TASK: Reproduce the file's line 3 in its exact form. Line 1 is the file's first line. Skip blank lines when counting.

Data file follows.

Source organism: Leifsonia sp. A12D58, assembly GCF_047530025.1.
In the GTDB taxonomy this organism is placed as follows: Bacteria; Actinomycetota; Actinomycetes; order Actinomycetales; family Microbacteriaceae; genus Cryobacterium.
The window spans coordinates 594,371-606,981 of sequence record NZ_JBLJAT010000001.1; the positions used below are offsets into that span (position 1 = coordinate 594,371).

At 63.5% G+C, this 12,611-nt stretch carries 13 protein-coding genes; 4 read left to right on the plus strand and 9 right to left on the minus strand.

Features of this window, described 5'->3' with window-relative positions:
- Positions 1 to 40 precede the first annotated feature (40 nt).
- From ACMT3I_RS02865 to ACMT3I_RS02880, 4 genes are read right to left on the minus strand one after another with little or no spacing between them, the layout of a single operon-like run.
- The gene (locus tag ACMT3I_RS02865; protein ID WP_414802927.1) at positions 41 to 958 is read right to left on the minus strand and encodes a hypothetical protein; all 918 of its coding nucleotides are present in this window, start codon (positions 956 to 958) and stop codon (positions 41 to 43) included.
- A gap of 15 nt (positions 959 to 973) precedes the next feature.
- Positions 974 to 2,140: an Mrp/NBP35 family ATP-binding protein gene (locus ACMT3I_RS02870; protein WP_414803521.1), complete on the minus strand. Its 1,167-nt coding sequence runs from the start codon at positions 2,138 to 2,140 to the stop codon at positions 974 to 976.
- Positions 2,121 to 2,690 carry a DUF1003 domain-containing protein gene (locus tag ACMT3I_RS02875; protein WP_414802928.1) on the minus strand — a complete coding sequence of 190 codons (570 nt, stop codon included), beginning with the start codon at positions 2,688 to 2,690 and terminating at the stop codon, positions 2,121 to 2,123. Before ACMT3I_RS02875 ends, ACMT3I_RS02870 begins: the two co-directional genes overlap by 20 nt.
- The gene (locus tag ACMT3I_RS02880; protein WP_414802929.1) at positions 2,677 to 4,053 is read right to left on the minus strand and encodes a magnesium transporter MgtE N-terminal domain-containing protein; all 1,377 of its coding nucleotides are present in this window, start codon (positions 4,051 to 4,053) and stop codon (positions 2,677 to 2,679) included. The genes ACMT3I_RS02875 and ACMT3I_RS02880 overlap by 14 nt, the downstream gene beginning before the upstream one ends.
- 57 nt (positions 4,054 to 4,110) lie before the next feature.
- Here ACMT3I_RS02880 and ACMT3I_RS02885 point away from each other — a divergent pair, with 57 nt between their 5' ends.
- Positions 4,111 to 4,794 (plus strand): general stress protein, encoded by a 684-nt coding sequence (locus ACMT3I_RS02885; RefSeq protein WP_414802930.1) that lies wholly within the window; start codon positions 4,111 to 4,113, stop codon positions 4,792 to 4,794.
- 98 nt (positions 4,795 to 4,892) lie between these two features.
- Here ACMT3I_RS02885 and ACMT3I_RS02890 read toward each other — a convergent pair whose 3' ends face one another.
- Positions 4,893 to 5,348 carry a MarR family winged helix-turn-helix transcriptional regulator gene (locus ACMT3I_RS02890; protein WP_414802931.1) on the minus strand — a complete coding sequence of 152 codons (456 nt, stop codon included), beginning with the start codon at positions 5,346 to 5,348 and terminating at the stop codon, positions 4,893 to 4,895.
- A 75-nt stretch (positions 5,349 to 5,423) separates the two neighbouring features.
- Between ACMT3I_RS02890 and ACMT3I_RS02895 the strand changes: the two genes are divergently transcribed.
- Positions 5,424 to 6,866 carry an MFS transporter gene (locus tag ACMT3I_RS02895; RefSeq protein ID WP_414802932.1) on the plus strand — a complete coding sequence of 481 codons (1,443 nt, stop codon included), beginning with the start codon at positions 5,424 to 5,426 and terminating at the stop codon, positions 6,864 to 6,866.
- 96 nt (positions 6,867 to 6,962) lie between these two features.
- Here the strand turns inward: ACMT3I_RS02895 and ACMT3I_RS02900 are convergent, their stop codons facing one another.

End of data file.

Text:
The window spans coordinates 594,371-606,981 of sequence record NZ_JBLJAT010000001.1; the positions used below are offsets into that span (position 1 = coordinate 594,371).